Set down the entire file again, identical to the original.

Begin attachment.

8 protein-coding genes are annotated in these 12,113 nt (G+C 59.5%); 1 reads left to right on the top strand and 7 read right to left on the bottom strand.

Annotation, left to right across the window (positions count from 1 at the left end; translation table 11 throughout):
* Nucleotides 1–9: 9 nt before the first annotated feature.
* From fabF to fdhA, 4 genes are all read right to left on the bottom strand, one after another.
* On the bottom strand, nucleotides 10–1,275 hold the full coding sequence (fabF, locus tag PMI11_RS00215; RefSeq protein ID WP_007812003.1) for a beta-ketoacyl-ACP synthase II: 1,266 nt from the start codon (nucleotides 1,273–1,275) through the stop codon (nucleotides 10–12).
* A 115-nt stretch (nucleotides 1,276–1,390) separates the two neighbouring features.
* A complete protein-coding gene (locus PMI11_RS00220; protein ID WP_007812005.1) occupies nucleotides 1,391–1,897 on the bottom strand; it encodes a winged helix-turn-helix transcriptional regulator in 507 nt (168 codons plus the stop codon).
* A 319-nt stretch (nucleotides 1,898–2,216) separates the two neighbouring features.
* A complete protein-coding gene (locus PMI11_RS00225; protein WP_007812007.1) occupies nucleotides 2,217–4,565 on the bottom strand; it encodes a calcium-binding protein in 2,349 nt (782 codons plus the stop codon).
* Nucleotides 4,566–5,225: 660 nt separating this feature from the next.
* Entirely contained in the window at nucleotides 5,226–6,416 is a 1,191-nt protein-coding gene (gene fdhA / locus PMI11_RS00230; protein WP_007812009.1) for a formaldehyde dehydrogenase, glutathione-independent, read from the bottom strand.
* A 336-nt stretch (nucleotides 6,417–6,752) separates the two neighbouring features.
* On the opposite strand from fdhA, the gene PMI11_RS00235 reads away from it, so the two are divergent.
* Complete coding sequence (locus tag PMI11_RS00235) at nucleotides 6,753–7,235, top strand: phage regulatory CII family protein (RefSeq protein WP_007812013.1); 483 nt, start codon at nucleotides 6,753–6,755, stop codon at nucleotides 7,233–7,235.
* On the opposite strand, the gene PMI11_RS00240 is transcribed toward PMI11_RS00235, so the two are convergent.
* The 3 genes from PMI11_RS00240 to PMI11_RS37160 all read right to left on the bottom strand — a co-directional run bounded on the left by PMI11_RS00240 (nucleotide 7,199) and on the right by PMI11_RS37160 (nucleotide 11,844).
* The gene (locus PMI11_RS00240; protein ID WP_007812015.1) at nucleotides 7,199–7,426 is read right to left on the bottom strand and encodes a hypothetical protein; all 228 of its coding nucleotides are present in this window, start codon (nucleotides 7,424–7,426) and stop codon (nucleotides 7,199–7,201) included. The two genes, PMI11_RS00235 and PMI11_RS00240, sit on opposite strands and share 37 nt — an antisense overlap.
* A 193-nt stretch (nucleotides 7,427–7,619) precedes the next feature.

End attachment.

8 protein-coding genes are annotated in these 12,113 nt (G+C 59.5%); 1 reads left to right on the top strand and 7 read right to left on the bottom strand.

Annotation, left to right across the window (positions count from 1 at the left end; translation table 11 throughout):
* Nucleotides 1–9: 9 nt before the first annotated feature.
* From fabF to fdhA, 4 genes are all read right to left on the bottom strand, one after another.
* On the bottom strand, nucleotides 10–1,275 hold the full coding sequence (fabF, locus tag PMI11_RS00215; RefSeq protein ID WP_007812003.1) for a beta-ketoacyl-ACP synthase II: 1,266 nt from the start codon (nucleotides 1,273–1,275) through the stop codon (nucleotides 10–12).
* A 115-nt stretch (nucleotides 1,276–1,390) separates the two neighbouring features.
* A complete protein-coding gene (locus PMI11_RS00220; protein ID WP_007812005.1) occupies nucleotides 1,391–1,897 on the bottom strand; it encodes a winged helix-turn-helix transcriptional regulator in 507 nt (168 codons plus the stop codon).
* A 319-nt stretch (nucleotides 1,898–2,216) separates the two neighbouring features.
* A complete protein-coding gene (locus PMI11_RS00225; protein WP_007812007.1) occupies nucleotides 2,217–4,565 on the bottom strand; it encodes a calcium-binding protein in 2,349 nt (782 codons plus the stop codon).
* Nucleotides 4,566–5,225: 660 nt separating this feature from the next.
* Entirely contained in the window at nucleotides 5,226–6,416 is a 1,191-nt protein-coding gene (gene fdhA / locus PMI11_RS00230; protein WP_007812009.1) for a formaldehyde dehydrogenase, glutathione-independent, read from the bottom strand.
* A 336-nt stretch (nucleotides 6,417–6,752) separates the two neighbouring features.
* On the opposite strand from fdhA, the gene PMI11_RS00235 reads away from it, so the two are divergent.
* Complete coding sequence (locus tag PMI11_RS00235) at nucleotides 6,753–7,235, top strand: phage regulatory CII family protein (RefSeq protein WP_007812013.1); 483 nt, start codon at nucleotides 6,753–6,755, stop codon at nucleotides 7,233–7,235.
* On the opposite strand, the gene PMI11_RS00240 is transcribed toward PMI11_RS00235, so the two are convergent.
* The 3 genes from PMI11_RS00240 to PMI11_RS37160 all read right to left on the bottom strand — a co-directional run bounded on the left by PMI11_RS00240 (nucleotide 7,199) and on the right by PMI11_RS37160 (nucleotide 11,844).
* The gene (locus PMI11_RS00240; protein ID WP_007812015.1) at nucleotides 7,199–7,426 is read right to left on the bottom strand and encodes a hypothetical protein; all 228 of its coding nucleotides are present in this window, start codon (nucleotides 7,424–7,426) and stop codon (nucleotides 7,199–7,201) included. The two genes, PMI11_RS00235 and PMI11_RS00240, sit on opposite strands and share 37 nt — an antisense overlap.
* A 193-nt stretch (nucleotides 7,427–7,619) precedes the next feature.